Most Black People Like Rap Music #racism

Note: As of tomorrow, I’ll return to my blogging “schedule” – I need to get back into a more positive frame of mind. At the beginning of 2016, I was debating whether or not I should tackle a series of “Shades of Black” for the next 2017 A to Z Challenge. And due to recent events and the positive exchanges I’ve had over the past few days, I have decided that I will…the issue now will be to decide on the words of my alphabet…

Don’t forget, it’s #TeaserTuesday tomorrow!

Originally published on July 8, 2015

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“What do you mean that you don’t like rap music?”

He sounds truly amazed at my statement.

I, on the other hand, am getting more and more annoyed with his small talk.

He is leaning on the frame of his back door chatting me up because he has nothing better to do. I had forgotten my handy little stool so I am on my knees, trying to focus on changing the lock on the door of the empty apartment next to his. It’s really hot, sweat is pouring down my back and the booming base of rap music blaring from the apartment complex two doors down is getting on my last nerve.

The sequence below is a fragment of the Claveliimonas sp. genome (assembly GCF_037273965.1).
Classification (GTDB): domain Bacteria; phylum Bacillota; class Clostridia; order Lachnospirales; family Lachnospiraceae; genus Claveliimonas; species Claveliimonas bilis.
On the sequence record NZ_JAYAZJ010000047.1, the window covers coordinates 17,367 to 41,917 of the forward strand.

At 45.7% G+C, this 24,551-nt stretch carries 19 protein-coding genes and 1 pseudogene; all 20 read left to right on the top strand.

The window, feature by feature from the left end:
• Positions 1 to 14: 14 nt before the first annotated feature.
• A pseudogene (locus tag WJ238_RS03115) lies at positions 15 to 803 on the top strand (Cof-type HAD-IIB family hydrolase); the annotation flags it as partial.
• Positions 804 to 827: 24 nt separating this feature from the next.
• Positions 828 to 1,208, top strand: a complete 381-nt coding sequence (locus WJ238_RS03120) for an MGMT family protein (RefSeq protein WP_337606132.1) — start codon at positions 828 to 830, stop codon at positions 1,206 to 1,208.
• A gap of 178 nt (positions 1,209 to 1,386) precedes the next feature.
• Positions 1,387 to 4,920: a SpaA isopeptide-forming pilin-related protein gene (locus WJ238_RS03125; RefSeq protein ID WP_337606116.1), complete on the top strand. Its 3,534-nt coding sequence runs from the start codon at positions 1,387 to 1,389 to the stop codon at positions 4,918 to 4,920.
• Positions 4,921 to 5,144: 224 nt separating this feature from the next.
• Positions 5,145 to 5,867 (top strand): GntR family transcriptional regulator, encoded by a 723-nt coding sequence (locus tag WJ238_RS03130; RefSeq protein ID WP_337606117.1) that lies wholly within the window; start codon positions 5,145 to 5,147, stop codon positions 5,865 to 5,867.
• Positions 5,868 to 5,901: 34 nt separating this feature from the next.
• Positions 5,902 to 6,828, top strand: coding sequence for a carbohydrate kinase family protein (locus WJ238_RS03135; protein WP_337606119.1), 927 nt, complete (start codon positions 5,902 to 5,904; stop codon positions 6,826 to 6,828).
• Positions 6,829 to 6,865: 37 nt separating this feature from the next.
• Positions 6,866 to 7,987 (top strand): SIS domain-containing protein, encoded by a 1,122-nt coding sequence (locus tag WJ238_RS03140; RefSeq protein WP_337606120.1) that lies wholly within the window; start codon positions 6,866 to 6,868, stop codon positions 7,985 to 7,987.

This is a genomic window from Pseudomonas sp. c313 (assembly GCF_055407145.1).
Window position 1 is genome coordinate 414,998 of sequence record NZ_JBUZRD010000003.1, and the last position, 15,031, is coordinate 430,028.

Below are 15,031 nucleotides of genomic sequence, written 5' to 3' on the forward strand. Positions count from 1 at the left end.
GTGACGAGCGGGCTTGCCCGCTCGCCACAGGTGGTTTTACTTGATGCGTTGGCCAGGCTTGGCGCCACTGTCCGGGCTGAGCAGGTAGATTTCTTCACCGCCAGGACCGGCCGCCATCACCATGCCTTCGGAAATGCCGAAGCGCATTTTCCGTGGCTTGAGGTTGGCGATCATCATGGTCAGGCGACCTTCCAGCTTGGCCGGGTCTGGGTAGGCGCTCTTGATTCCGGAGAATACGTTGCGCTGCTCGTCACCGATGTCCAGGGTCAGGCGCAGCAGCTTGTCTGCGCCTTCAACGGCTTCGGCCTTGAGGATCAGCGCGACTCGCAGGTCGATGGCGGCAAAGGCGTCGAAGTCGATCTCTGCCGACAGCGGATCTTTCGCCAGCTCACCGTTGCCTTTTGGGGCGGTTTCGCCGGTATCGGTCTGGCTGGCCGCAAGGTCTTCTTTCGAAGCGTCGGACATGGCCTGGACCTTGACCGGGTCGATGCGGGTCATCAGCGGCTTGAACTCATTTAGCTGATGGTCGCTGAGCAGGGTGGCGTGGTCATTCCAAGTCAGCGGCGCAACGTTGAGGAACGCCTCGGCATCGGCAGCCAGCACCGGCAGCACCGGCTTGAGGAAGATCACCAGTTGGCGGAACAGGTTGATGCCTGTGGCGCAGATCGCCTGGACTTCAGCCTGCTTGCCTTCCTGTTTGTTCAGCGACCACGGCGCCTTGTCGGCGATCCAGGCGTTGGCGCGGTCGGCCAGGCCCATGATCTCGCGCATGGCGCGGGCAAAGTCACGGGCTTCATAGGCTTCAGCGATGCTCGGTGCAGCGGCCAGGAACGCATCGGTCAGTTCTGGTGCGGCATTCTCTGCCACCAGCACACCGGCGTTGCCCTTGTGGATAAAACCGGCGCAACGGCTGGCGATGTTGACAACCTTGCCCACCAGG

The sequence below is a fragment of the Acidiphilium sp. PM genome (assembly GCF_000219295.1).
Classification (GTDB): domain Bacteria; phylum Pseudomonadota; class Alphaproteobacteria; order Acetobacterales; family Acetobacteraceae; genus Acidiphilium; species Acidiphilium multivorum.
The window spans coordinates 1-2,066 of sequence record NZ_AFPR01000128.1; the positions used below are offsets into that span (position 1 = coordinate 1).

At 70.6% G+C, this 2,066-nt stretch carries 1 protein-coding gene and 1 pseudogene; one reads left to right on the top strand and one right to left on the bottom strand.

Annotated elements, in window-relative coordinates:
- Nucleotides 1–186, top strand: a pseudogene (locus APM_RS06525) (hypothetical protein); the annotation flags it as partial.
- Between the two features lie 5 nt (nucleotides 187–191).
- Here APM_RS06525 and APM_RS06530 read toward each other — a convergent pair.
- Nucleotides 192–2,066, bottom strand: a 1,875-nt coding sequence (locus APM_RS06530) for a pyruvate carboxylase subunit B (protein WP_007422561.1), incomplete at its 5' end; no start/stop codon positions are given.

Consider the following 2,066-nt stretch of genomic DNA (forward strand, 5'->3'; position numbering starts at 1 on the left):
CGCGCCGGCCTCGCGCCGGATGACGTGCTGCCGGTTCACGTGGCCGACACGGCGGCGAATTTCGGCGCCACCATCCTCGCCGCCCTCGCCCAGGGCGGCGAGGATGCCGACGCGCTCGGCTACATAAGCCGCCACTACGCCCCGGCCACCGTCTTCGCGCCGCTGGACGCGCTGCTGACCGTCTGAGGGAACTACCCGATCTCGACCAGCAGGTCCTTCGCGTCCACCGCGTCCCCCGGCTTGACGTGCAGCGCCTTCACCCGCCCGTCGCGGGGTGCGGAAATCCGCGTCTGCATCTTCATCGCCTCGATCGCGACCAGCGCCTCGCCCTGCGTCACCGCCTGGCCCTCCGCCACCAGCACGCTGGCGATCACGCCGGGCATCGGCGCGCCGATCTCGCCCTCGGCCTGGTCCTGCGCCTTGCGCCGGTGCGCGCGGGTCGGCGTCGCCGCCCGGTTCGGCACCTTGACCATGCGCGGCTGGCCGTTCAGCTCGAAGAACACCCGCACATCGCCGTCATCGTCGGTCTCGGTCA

“Yup, that’s what I said. I don’t like rap music.”

My hand slips as I try to keep the new lock balanced in place and everything, including my screwdriver, crashes to the fire escape floor.

“How can you not like rap? Have you looked at yourself in the mirror?”

I stop mid-reach to the items that had fallen.

Now, I can’t help myself but to look at him. I wipe the sweat from above my lip with my less-than clean hand.

Did he seriously just say that to me?

“What do you mean?” I definitely need him to clarify before I say anything else.

“You’re Black and you don’t like rap? That’s pretty weird. Most Black people like rap.”

I feel my face getting hot and it’s not from the heat on this beautiful summer day. I see this conversation going in a number of different directions, most of them not good. And getting angry is at the top of my short list of options since I am not in the greatest of moods.

But in looking at him, I can see that he genuinely believes what he is saying and isn’t being mean. And he isn’t trying to be stupid.

Well, at least not on purpose.

What is more surprising to me is that we are the same age and that he has such old-style stereotypical thinking. Then again, there is no age limit on the type of stereotypes a person can hold.

I choose to go a softer route, especially since his three kids are inside. Kids that are so constantly confined to the apartment that the other tenants in the building never even realized that children lived in the small building.

I pick up my screwdriver, determined to get the lock installed once and for all so that I can flee from the heat and this conversation. I put my focus back on the task at hand and talk as I do.

“Well, then I guess that I am not most Black people. How many White friends do you have?”

“Uh, I don’t know. Lots.”

“Ok and out of all those White friends, how many of them like rap music?”

“Oh, lots of them do. But I personally hate it.”

“And how many Black friends do you have?”